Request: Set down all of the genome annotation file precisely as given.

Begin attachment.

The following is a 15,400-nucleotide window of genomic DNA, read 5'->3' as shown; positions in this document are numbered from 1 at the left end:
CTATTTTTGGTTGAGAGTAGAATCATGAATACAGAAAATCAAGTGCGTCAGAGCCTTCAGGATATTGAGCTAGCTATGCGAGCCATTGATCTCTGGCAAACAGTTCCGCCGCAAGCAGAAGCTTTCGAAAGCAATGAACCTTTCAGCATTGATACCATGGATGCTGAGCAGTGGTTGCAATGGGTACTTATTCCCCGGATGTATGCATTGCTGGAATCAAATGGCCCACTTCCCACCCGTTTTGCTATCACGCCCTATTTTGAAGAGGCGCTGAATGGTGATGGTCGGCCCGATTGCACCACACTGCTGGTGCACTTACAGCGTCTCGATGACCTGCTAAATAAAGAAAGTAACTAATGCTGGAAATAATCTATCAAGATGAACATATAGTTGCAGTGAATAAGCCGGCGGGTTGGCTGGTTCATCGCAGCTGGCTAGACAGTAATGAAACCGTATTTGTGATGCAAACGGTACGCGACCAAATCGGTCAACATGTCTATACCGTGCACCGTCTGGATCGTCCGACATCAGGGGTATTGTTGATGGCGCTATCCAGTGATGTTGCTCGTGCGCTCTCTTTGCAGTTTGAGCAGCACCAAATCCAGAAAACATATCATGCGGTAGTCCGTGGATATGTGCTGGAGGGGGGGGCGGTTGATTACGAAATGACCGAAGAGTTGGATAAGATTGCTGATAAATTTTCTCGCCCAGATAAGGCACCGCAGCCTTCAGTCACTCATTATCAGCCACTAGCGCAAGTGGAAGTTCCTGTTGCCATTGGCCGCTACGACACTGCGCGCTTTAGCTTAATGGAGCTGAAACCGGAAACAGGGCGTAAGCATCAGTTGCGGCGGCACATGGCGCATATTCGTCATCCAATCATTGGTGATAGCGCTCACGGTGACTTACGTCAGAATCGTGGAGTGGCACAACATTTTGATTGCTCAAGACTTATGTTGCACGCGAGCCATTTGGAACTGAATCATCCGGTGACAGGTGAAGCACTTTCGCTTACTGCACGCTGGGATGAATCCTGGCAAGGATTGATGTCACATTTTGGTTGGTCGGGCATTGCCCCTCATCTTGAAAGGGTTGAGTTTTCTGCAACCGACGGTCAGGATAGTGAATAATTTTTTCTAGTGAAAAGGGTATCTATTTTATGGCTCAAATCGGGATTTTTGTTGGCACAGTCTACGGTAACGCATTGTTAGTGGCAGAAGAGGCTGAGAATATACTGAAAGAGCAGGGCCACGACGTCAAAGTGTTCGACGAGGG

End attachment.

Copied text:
The following is a 15,400-nucleotide window of genomic DNA, read 5'->3' as shown; positions in this document are numbered from 1 at the left end:
CTATTTTTGGTTGAGAGTAGAATCATGAATACAGAAAATCAAGTGCGTCAGAGCCTTCAGGATATTGAGCTAGCTATGCGAGCCATTGATCTCTGGCAAACAGTTCCGCCGCAAGCAGAAGCTTTCGAAAGCAATGAACCTTTCAGCATTGATACCATGGATGCTGAGCAGTGGTTGCAATGGGTACTTATTCCCCGGATGTATGCATTGCTGGAATCAAATGGCCCACTTCCCACCCGTTTTGCTATCACGCCCTATTTTGAAGAGGCGCTGAATGGTGATGGTCGGCCCGATTGCACCACACTGCTGGTGCACTTACAGCGTCTCGATGACCTGCTAAATAAAGAAAGTAACTAATGCTGGAAATAATCTATCAAGATGAACATATAGTTGCAGTGAATAAGCCGGCGGGTTGGCTGGTTCATCGCAGCTGGCTAGACAGTAATGAAACCGTATTTGTGATGCAAACGGTACGCGACCAAATCGGTCAACATGTCTATACCGTGCACCGTCTGGATCGTCCGACATCAGGGGTATTGTTGATGGCGCTATCCAGTGATGTTGCTCGTGCGCTCTCTTTGCAGTTTGAGCAGCACCAAATCCAGAAAACATATCATGCGGTAGTCCGTGGATATGTGCTGGAGGGGGGGGCGGTTGATTACGAAATGACCGAAGAGTTGGATAAGATTGCTGATAAATTTTCTCGCCCAGATAAGGCACCGCAGCCTTCAGTCACTCATTATCAGCCACTAGCGCAAGTGGAAGTTCCTGTTGCCATTGGCCGCTACGACACTGCGCGCTTTAGCTTAATGGAGCTGAAACCGGAAACAGGGCGTAAGCATCAGTTGCGGCGGCACATGGCGCATATTCGTCATCCAATCATTGGTGATAGCGCTCACGGTGACTTACGTCAGAATCGTGGAGTGGCACAACATTTTGATTGCTCAAGACTTATGTTGCACGCGAGCCATTTGGAACTGAATCATCCGGTGACAGGTGAAGCACTTTCGCTTACTGCACGCTGGGATGAATCCTGGCAAGGATTGATGTCACATTTTGGTTGGTCGGGCATTGCCCCTCATCTTGAAAGGGTTGAGTTTTCTGCAACCGACGGTCAGGATAGTGAATAATTTTTTCTAGTGAAAAGGGTATCTATTTTATGGCTCAAATCGGGATTTTTGTTGGCACAGTCTACGGTAACGCATTGTTAGTGGCAGAAGAGGCTGAGAATATACTGAAAGAGCAGGGCCACGACGTCAAAGTGTTCGACGAGGG